Saturday, September 01, 2012

A Runes exclusive: The playbook for the GOP's fall campaign

As the fall campaign lurches to a start, the Republican playbook for the 2012 election has been leaked exclusively to us here at Runes by special courier.  The author, identified only as "Nick," is reportedly in seclusion and was unavailable for comment. 

Here are some excerpts from Nick's playbook, which is now available at select bookstores and online:
“Occasionally words must serve to veil the facts. But let this happen in such a way that no one becomes aware of it; or, if it should be noticed, excuses must be at hand to be produced immediately.”  [Note: The Romney/Ryan campaign has replaced the author's  "occasionally" with "invariably," but otherwise the original text remains intact.  Here's a recent example, courtesy of Paul Ryan.]
The Republican road map for success continues with detailed observations and suggestions like the following:
“If you only notice human proceedings, you may observe that all who attain great power and riches, make use of either force or fraud; and what they have acquired either by deceit or violence, in order to conceal the disgraceful methods of attainment, they endeavor to sanctify with the false title of honest gains...[N]or do any ever escape from servitude but the bold and faithless, or from poverty, but the rapacious and fraudulent. God and nature have thrown all human fortunes into the midst of mankind; and they are thus attainable rather by rapine than by industry, by wicked actions rather than by good. Hence it is that men feed upon each other, and those who cannot defend themselves must be worried.”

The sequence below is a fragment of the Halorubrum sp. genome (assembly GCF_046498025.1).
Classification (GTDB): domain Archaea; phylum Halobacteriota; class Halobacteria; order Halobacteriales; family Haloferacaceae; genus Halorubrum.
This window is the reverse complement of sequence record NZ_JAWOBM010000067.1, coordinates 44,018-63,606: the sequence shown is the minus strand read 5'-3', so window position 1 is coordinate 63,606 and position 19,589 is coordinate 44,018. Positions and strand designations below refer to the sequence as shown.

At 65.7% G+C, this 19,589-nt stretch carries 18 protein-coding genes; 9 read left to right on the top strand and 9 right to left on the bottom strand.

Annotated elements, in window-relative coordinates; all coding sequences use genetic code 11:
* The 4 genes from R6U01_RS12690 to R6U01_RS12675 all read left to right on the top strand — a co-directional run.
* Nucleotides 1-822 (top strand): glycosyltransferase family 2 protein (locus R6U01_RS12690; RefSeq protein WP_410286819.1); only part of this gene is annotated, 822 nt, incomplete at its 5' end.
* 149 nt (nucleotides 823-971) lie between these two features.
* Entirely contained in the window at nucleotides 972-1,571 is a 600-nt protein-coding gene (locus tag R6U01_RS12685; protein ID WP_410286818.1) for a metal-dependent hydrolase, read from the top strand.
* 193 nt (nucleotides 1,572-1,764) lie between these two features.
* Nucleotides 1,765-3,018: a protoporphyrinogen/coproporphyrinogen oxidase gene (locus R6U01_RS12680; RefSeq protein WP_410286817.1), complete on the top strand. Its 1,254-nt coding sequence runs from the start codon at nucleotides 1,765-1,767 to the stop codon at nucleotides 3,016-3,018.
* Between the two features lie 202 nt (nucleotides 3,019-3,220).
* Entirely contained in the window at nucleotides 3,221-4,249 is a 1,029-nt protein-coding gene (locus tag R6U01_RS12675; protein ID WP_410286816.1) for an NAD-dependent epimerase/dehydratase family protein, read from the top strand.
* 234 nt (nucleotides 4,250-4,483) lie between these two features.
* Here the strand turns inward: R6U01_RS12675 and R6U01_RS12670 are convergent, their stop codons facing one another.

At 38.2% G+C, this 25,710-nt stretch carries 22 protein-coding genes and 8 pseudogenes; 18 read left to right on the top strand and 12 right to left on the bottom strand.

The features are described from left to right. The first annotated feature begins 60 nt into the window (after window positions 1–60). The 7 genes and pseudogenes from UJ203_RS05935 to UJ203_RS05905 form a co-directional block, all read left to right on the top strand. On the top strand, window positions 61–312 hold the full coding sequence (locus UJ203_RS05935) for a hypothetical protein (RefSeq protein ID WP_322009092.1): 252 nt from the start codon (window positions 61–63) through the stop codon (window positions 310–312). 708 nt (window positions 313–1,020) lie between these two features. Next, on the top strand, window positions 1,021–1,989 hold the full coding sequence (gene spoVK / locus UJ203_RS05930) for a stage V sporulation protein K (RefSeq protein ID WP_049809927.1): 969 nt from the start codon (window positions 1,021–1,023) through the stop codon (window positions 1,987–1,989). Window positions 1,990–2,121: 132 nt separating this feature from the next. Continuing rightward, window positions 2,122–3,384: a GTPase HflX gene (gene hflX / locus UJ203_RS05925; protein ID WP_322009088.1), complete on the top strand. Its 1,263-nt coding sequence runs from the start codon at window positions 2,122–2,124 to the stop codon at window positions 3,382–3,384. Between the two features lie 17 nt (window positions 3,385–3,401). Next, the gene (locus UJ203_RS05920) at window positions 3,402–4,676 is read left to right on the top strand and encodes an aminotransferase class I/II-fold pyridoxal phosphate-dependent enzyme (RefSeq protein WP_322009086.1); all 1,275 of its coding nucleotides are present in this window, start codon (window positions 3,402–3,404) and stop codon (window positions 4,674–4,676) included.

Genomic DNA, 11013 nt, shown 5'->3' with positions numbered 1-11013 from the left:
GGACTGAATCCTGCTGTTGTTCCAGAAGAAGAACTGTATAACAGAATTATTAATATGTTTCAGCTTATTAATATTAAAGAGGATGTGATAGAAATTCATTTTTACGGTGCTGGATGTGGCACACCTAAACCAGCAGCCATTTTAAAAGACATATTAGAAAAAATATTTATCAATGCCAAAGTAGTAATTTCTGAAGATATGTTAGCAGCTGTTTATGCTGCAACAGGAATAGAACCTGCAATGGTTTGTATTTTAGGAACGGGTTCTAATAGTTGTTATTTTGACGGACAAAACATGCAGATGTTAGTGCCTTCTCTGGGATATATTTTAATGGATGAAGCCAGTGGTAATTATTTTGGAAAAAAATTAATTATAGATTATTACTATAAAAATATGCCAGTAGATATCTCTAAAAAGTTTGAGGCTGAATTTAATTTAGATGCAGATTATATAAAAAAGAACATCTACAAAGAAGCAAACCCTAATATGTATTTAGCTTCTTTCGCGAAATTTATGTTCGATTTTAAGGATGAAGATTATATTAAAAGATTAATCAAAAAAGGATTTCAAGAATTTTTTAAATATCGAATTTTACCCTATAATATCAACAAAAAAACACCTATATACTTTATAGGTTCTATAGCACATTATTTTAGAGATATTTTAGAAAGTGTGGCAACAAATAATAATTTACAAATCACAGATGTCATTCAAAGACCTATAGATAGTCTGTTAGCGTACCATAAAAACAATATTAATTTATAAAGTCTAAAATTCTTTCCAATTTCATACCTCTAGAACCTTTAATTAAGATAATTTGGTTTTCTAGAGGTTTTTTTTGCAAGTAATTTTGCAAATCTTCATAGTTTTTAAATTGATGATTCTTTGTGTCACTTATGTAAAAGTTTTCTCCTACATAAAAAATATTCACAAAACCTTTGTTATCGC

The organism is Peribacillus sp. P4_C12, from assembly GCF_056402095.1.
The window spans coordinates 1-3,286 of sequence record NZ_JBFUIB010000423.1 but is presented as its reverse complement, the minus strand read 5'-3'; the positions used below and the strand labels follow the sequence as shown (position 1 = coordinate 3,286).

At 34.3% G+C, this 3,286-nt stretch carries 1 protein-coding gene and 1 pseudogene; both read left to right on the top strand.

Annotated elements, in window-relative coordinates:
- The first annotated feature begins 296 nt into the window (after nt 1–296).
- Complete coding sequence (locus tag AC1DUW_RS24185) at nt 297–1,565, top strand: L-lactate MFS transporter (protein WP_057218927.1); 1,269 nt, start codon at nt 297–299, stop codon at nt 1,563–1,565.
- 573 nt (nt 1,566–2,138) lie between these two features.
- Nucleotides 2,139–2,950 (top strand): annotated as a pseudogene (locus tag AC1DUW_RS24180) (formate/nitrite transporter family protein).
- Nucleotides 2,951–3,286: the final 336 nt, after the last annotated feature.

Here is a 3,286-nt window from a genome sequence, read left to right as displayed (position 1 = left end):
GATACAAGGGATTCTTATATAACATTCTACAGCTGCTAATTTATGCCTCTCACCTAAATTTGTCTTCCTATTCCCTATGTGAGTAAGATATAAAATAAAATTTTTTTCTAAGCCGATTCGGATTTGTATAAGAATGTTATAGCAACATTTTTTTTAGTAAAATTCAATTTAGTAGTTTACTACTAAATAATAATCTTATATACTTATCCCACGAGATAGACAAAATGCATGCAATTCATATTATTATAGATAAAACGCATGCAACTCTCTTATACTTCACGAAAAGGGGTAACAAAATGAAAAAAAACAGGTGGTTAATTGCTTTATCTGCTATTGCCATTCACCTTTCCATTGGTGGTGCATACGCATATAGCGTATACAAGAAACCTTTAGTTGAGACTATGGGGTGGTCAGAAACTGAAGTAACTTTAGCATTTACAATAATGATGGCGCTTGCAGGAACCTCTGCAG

"For this reason a [leader] ought to take care that he never lets anything slip from his lips that is not replete with the above-named five qualities, that he may appear to him who sees and hears him altogether merciful, faithful, humane, upright, and religious. There is nothing more necessary to appear to have than this last quality, inasmuch as men judge generally more by the eye than by the hand, because it belongs to everybody to see you, to few to come in touch with you. Every one sees what you appear to be, few really know what you are, and those few dare not oppose themselves to the opinion of the many, who have the majesty of the state to defend them; and in the actions of all men, and especially of [leaders], which it is not prudent to challenge, one judges by the result.” 

“Therefore it is unnecessary for a [leader] to have all the good qualities I have enumerated, but it is very necessary to appear to have them. And I shall dare to say this also, that to have them and always to observe them is injurious, and that to appear to have them is useful; to appear merciful, faithful, humane, religious, upright, and to be so, but with a mind so framed that should you require not to be so, you may be able and know how to change to the opposite.” 
"For the great majority of mankind are satisfied with appearances as though they were realities. and are often more influenced by things that seem than by those that are."
"The [leader] never lacks legitimate reason to break his promise."

UPDATE (9/3/12): Author identified

And the author?  Further investigation by Runes reveals that these passages are from The Prince and other works by Niccolò Machiavelli (1469-1527).  Machiavelli's wise counsel is neatly summarized in his most infamous expression: "The end justifies the means."

In the interest of being evenhanded, Macchiavelli offers some slightly less cynical counsel, also from The Prince, for Barack Obama in the event that he's re-elected:
“It ought to be remembered that there is nothing more difficult to take in hand, more perilous to conduct, or more uncertain in its success, than to take the lead in the introduction of a new order of things. Because the innovator has for enemies all those who have done well under the old conditions, and lukewarm defenders in those who may do well under the new. This coolness arises partly from fear of the opponents, who have the laws on their side, and partly from the incredulity of men, who do not readily believe in new things until they have had a long experience of them.”
It's easy to predict that Nick's influence on this election cycle has only begun to blossom.

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